Government shelling and airstrikes in Syria's Aleppo have landed near a bread distribution center and two hospitals, killing seven people and putting at least one of the medical facilities completely out of service, activists and medics said
BEIRUT (AP) -- Government shelling and airstrikes in Syria's Aleppo landed near a bread distribution center and two hospitals Wednesday, killing seven people and putting at least one of the medical facilities completely out of service, activists and medics said.
U.N. chief Ban Ki-moon described the conditions in eastern, rebel-held Aleppo as worse than a "slaughterhouse" at a Security Council meeting.
"Those using ever more destructive weapons know exactly what they are doing - they know they are committing war crimes," Ban said, without naming any countries. Syria's government is waging a major offensive in Aleppo and both Syria and Russia are carrying out airstrikes on the city.
Doctors Without Borders, which supported both of the hospitals damaged Wednesday, said a "brutal and relentless onslaught from air and land" has left eastern Aleppo with just seven surgical doctors to treat a population of some 250,000.
The head of the organization, also known by its French acronym MSF, said people are being taken off life support because of a "multitude" of wounded, and doctors in eastern Aleppo are left to "await their own deaths."
Joanna Liu called the war "a race to the bottom," and called on the U.N. Security Council to "enact an absolute prohibition of attacks on medical facilities."
Aref al-Aref, a nurse at M2, one of the hospitals, said government shelling hit the bread distribution center near the city center before dawn. The Britain-based Syrian Observatory for Human Rights and the Aleppo Media Center said six people were killed outside the center.
As the wounded were brought into the hospital, one of five shells fired in a sequence fell at the emergency entrance, killing a person who was accompanying a wounded patient, al-Aref said.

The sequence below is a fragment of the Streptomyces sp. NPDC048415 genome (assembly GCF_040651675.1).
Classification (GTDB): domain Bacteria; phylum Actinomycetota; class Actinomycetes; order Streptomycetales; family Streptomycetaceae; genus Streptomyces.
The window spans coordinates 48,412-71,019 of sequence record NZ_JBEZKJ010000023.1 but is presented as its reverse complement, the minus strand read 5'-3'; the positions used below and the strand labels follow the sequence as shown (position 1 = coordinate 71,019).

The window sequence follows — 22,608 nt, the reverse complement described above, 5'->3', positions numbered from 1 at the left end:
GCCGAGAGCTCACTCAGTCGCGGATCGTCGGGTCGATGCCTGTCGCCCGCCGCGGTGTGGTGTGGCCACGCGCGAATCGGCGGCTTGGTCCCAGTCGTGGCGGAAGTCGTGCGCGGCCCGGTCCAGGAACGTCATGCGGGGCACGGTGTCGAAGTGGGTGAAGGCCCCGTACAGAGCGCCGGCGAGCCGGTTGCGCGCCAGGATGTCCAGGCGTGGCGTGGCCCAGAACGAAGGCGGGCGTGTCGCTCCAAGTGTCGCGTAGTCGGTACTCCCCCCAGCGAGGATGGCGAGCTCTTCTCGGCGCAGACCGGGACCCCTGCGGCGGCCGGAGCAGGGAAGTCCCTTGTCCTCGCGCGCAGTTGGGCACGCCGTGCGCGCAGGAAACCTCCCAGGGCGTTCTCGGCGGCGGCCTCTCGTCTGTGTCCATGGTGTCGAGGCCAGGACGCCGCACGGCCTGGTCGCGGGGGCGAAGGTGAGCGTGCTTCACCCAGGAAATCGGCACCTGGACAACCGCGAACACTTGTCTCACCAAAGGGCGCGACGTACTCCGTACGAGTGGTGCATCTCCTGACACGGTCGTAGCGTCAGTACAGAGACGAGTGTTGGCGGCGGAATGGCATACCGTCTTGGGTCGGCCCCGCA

He said the shelling damaged the hospital and put parts of it out of service. He said three hospital staff members were wounded. Later, an airstrike hit near the hospital without wounding anyone, he said.
In another attack, an airstrike hit near a hospital in the northern part of the rebel-held area, cutting off electricity and water supplies. Mohammed Abu Rajab, head of the M10 hospital, the largest of eight hospitals in eastern Aleppo, said the intensive care unit was most affected, as the generators and the oxygen supplies were knocked out.
Abu Rajab said the ICU patients had to be moved to another facility. Water supplies and the hospital's fuel tanks were also hit, he said.
The Observatory, which relies on a network of activists inside Syria, said the neighborhood where M10 hospital is located has been targeted by warplanes, helicopters and artillery since early Wednesday.
"It hit when we were asleep. No one has slept since and we are exhausted," said Abu Rajab. He said authorities "know this facility and where it is very well." No one was wounded in the attack, he said.
Adham Sahloul of the U.S.-based Syrian American Medical Society, which supports the two hospitals, said the attacks on the medical facilities took place at the same time, suggesting they were deliberately targeted. He said that while the two hospitals were not directly hit, the attacks caused structural damage to both.
Sahloul said that one child who was in an ambulance died because he was not able to receive treatment during the chaos. Abu Rajab, of the M10 hospital, said two people had been killed because they could not receive treatment after the hospitals were attacked, but did not provide further details.
Doctors Without Borders said the two hospitals have been forced to halt all activities, leaving just two hospitals with the ability to carry out surgery in a city experiencing "a brutal and relentless onslaught from air and land."
It said in a statement that the strikes on the hospitals caused the deaths of at least two patients and wounded two medics.
The Syrian government and its ally Russia have been accused of targeting medical facilities in rebel-held areas. The U.S.-based Physicians for Human Rights has recorded 382 attacks on medical facilities and hospitals throughout Syria since the start of the conflict in 2011. Of those, 293 were carried out by government forces and 16 were conducted by Russian warplanes, it said.
Hospitals in eastern Aleppo have been overwhelmed with casualties since the start of a government offensive last week after the collapse of a cease-fire. MSF, which supports all the hospitals in eastern Aleppo, said doctors have reported receiving more than 270 bodies and 800 wounded patients since last Wednesday.
The U.N. children's agency said Wednesday that at least 96 children have been killed and more than 220 wounded in eastern Aleppo over the last five days.
UNICEF deputy executive director Justin Forsyth said the military onslaught has left children "trapped in a living nightmare," adding that the shock and suffering among children "is definitely the worst we have seen."
Associated Press writers Edith M. Lederer at the United Nations and Jamey Keaten in Geneva contributed to this report.
This story has been corrected to show that the first hospital which was struck is called M2, not M1.